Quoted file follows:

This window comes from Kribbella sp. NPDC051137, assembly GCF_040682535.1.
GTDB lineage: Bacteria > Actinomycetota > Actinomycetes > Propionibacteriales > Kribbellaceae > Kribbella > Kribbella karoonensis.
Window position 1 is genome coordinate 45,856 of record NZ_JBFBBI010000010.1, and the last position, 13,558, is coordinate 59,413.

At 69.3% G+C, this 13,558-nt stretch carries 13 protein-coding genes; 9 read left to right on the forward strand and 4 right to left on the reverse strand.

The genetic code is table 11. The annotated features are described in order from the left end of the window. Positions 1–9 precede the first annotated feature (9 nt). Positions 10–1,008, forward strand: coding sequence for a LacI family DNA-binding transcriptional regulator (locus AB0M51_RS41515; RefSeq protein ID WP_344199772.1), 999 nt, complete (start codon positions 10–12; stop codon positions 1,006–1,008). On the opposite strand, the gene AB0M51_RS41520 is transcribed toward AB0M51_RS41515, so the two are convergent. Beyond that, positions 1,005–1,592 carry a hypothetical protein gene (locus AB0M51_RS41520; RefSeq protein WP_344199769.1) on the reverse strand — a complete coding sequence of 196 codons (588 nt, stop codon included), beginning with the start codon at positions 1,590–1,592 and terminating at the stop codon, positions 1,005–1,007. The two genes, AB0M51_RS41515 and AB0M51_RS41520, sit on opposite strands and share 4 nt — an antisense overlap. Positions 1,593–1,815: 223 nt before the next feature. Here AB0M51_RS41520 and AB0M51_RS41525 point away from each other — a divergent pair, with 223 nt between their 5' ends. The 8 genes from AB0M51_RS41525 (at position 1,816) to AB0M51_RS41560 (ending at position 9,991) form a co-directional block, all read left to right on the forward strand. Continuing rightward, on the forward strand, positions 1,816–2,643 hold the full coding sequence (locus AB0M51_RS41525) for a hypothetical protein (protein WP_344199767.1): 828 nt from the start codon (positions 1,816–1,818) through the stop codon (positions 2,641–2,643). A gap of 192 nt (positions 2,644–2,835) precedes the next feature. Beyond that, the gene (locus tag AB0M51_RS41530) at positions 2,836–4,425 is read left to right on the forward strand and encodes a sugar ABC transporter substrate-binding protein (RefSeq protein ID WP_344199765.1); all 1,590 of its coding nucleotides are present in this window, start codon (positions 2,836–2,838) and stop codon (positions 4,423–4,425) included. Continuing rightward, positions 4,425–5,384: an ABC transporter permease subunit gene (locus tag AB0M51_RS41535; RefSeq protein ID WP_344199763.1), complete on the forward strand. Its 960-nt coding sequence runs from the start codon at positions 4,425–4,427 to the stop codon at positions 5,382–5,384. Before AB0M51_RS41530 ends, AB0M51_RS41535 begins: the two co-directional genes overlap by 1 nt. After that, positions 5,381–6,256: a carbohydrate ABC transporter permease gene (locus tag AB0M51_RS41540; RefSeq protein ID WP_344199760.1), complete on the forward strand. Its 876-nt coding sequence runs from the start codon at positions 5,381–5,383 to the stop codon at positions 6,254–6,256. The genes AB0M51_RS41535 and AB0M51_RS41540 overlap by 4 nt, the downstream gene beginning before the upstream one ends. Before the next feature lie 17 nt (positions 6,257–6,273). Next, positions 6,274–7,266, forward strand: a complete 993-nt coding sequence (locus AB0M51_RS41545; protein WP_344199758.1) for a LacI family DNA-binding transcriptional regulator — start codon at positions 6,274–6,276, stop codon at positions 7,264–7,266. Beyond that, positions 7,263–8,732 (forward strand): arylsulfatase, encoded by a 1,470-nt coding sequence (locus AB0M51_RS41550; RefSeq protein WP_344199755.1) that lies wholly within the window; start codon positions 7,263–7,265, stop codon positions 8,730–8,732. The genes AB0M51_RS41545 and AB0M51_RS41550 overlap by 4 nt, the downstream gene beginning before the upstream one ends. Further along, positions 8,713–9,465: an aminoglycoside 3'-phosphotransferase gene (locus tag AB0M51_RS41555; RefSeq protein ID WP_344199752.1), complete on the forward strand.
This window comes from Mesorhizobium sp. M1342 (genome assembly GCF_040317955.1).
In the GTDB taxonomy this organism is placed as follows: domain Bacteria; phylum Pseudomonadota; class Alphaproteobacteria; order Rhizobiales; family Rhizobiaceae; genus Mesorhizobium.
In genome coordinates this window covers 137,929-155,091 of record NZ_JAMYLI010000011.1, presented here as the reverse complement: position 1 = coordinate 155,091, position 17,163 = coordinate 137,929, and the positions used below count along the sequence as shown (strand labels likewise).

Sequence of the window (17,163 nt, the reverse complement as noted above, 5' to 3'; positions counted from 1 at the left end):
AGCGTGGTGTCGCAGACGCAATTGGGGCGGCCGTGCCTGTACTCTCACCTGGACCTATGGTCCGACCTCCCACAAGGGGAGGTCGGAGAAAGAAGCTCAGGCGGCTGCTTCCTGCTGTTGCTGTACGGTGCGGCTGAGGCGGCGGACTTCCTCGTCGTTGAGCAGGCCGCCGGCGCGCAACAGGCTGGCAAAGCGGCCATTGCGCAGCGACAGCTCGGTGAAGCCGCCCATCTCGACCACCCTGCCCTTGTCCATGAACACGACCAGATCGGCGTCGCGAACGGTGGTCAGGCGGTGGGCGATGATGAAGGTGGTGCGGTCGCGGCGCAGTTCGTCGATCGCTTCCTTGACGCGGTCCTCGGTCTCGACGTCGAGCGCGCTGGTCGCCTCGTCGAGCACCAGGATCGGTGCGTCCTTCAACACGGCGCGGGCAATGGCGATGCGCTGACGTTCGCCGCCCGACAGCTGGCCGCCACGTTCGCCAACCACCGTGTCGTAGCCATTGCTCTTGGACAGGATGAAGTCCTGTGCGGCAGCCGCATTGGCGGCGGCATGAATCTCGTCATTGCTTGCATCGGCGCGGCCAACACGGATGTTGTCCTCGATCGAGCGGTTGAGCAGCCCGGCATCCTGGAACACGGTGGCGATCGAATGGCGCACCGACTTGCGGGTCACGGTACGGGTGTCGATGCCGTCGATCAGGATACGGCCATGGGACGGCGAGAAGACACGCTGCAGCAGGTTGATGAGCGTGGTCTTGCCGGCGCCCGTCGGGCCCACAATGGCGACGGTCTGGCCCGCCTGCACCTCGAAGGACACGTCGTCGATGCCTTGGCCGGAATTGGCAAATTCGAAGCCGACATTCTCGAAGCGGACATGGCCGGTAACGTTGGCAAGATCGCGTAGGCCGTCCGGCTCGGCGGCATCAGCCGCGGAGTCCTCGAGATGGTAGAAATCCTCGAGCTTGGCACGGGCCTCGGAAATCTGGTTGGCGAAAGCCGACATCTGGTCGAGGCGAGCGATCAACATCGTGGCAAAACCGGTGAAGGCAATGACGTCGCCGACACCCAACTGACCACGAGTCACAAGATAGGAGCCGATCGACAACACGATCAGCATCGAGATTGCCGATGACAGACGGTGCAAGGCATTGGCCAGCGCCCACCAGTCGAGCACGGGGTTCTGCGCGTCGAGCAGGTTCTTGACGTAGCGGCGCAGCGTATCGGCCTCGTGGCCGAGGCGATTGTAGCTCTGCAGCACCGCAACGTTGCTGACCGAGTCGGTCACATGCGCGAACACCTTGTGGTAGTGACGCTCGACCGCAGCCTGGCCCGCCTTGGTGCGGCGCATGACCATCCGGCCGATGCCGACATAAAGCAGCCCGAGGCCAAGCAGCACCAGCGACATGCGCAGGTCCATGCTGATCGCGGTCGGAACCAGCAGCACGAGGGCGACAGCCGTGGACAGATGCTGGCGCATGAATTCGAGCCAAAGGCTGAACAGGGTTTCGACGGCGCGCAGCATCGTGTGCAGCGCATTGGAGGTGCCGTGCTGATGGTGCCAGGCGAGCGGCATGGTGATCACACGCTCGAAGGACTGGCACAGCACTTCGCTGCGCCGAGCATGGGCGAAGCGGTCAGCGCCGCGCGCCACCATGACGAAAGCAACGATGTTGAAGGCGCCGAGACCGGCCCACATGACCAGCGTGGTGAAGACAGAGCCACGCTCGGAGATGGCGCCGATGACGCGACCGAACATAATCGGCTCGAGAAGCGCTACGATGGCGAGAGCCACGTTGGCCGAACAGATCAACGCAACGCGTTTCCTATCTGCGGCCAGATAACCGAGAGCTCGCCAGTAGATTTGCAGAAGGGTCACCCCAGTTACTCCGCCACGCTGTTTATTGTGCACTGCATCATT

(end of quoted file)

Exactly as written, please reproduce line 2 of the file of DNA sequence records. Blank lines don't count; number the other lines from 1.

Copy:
GTDB lineage: Bacteria > Actinomycetota > Actinomycetes > Propionibacteriales > Kribbellaceae > Kribbella > Kribbella karoonensis.